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Jakarta Post

Who killed the KPK?

  • Editorial Board

    The Jakarta Post

Jakarta   /   Tue, November 5, 2019   /   08:55 am
Who killed the KPK? Rest in peace: Employees at Corruption Eradication Commission (KPK) lay flower and wreaths on top of a casket in front of the KPK's headquarter in Kuningan, Central Jakarta, on Friday, Sept. 13, 2019. (JP/Seto Wardhana)

President Joko “Jokowi” Widodo appeared to provide a ray of hope when he promised to weigh the possibility of signing a regulation in lieu of law (Perppu) that would repeal the recently revised Corruption Eradication Commission (KPK) Law amid a flurry of student protests against the amendments last month. Now we have heard from Jokowi himself: This was a false hope.

Surely Jokowi broke the hearts of many after he announced over the weekend his decision not to sign the much-awaited Perppu, saying he would not like to interfere with the ongoing judicial reviews filed with the Constitutional Court against the new KPK Law. Or perhaps we expected too much from the President, based on his campaign platform in 2014, which included corruption-free, dignified and credible law enforcement.

The disappointment shows not only that Jokowi is not in favor of a strong and independent KPK, contrary to his previous claims. He also wants to reduce the KPK to an ordinary law enforcement agency, hence pursuing corruption eradication efforts that follow a “business as usual” formula.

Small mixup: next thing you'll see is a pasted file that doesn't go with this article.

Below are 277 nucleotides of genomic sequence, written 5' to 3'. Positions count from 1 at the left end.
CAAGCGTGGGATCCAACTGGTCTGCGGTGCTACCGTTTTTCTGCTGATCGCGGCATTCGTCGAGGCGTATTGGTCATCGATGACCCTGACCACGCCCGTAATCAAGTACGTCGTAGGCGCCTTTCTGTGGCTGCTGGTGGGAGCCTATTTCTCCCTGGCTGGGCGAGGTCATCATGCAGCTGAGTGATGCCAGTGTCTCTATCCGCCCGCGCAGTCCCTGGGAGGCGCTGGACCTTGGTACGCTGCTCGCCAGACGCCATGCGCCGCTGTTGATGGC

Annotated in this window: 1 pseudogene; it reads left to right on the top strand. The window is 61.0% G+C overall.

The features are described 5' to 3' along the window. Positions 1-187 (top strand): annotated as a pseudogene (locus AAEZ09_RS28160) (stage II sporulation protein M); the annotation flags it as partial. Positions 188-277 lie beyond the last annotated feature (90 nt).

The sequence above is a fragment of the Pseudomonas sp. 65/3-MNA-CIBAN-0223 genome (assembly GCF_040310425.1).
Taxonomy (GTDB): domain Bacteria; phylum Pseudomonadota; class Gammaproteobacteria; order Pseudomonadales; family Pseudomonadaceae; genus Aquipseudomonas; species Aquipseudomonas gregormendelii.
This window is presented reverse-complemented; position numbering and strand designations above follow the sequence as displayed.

Jokowi has further shown an unwillingness to exercise his power to protect the KPK as he will speed up the formation of the KPK supervisory council so that it will be in place when the new KPK commissioners begin their term next month. The new KPK Law requires KPK commissioners to seek the supervisory council’s consent to conduct wiretapping, confiscation and searches, which in effect clips the KPK’s wings.

The national consensus that followed the reform movement in 1998 declared corruption, collusion and nepotism to be extraordinary crimes that therefore required unusual measures to eradicate them. The reform spirit then resulted in the 2002 KPK Law, which drastically changed the game in the fight against graft.

The same political elite that gave birth to the KPK have now colluded to tame the antigraft body. Although he refused to sign the amended KPK Law, his decision to opt for pragmatism rather than a commitment to anticorruption is more than enough to rank Jokowi among the alliance of those who intend to weaken the KPK. Jokowi’s approval of KPK commissioner candidates with questionable track records confirms his indifference of the basic fact of anticorruption, namely that a dirty broom will not sweep clean.

The President’s turning a deaf ear to the rallying cry for strong and independent graft busters is dangerous. As the holder of executive power, his recent decisions related to the KPK will change the way the nation perceives corruption.

It is safe to say that the President is partly to blame for a series of Supreme Court verdicts that reduced the sentence of graft convicts recently. Had the President defended the KPK from political bullying, perhaps the Corruption Court might not have acquitted former state electricity company boss Sofyan Basyir on Monday in a high-profile bribery case the KPK had investigated.

Of course the old KPK had its imperfections, but it kept the nation’s hopes of forming a corruption-resisting society alive. If only we could resurrect the dead KPK.